The Matrix Reloaded (2003)

Directed by Larry and Andy Wachowski

When a sequel is made or, in the case of The Matrix Reloaded, the second movie in a series (in this case, a trilogy, like The Lord of the Rings), it inevitably is compared to the first. The general consensus is that this film is The Matrix on steroids. Visually, this is certainly true. In terms of the story, it’s also true – at least in a sense. It is more convoluted (and the original was fairly complex to begin with).

The Matrix Reloaded takes the first movie and does variations on it – again, visually and in story terms. There is more action and more complicated action. There are more characters and more complicated relationships. It is almost a growing biological organism. In fact, the operative word really is “more.”

And this is what a follow-up film is intended to do (though “follow—up” is a poor word choice). It gives its audience what it liked in the first movie, and more of it. But in this instance it also takes what the filmmakers liked about the first and allows them to do more.

Generally, it succeeds, and succeeds exceedingly well. One of the elements added to this movie that was largely lacking in the first is stronger, better enunciated character relationships.

The first is the romantic relationship between Neo (Keanu Reeves) and Trinity (Carrie Ann Moss). But it’s not there simply for having a love element in the film.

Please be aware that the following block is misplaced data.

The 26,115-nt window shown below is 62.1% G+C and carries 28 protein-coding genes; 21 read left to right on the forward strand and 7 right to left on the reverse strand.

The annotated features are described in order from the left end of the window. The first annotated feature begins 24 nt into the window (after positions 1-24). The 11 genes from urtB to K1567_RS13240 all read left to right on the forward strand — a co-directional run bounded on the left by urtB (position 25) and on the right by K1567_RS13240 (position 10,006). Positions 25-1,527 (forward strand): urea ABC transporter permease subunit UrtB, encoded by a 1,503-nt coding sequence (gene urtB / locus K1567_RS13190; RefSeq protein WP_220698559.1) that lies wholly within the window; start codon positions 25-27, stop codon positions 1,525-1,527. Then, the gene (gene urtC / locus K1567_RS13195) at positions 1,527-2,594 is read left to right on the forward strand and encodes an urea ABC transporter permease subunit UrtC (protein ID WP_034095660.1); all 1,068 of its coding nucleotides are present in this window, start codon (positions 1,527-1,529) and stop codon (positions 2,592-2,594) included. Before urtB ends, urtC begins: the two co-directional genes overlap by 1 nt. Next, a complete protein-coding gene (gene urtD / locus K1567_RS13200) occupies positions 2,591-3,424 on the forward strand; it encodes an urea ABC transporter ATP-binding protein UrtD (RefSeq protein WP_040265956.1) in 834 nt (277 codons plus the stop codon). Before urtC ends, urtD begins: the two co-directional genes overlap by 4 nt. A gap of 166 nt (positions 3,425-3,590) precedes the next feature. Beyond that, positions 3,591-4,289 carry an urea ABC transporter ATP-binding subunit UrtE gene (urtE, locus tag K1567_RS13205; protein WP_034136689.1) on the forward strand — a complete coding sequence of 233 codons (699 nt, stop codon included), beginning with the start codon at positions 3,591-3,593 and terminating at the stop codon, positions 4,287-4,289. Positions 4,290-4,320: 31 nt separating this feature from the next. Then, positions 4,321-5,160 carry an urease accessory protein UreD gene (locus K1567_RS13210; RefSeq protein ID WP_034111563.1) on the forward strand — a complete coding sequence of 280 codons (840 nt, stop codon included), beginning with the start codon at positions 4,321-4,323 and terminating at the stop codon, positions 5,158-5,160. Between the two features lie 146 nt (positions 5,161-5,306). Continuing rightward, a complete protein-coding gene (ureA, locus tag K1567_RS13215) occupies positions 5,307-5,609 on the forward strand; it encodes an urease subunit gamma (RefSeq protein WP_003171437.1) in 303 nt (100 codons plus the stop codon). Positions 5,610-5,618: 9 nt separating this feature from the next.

The relationship becomes key to the entire plot of the movie.

There are also the relationships (usually romantic) of other characters, like Morpheus (Laurence Fishburne). And, as another key relationship, Neo and the Architect (Helmut Bakaitis).

These relationships provide threads, almost breadcrumbs, we can follow through the numerous and lengthy action sequences. Thus, there is no sense of tedium through lower key scenes or expository moments. I think the Wachowski brothers know that the action, spectacular and eye-riveting though it might be, is not enough. What holds us is the humanizing of the characters (trite though this may sound).

Where the first movie established a world, and established principle characters, and enthralled us by technique and technology, this second film does the unexpected, at least for this kind of movie. It wants our heart along with our attention and, largely, it gets it. It gives us style and special effects but it also gives us more interesting characters and a more compelling story.

My one gripe is the ending, which is an unabashed, “To be concluded,” finish. I personally think that even in the case of a trilogy a film should be able to stand alone, outside the context of the trilogy, even if it suggests a further instalment. In The Matrix Reloaded, I think the film could have ended a few scenes before it did. Those last few are almost tacked on as a teaser for the final film. From a marketing perspective, this probably is a great idea. From an artistic perspective though, I think it hobbles the movie.

But I suppose that’s a minor complaint. This is a great movie and more than outdoes the first film, which was itself great. It is multi-layered movie, so it allows for many viewings (and not simply to scene the special effects again).

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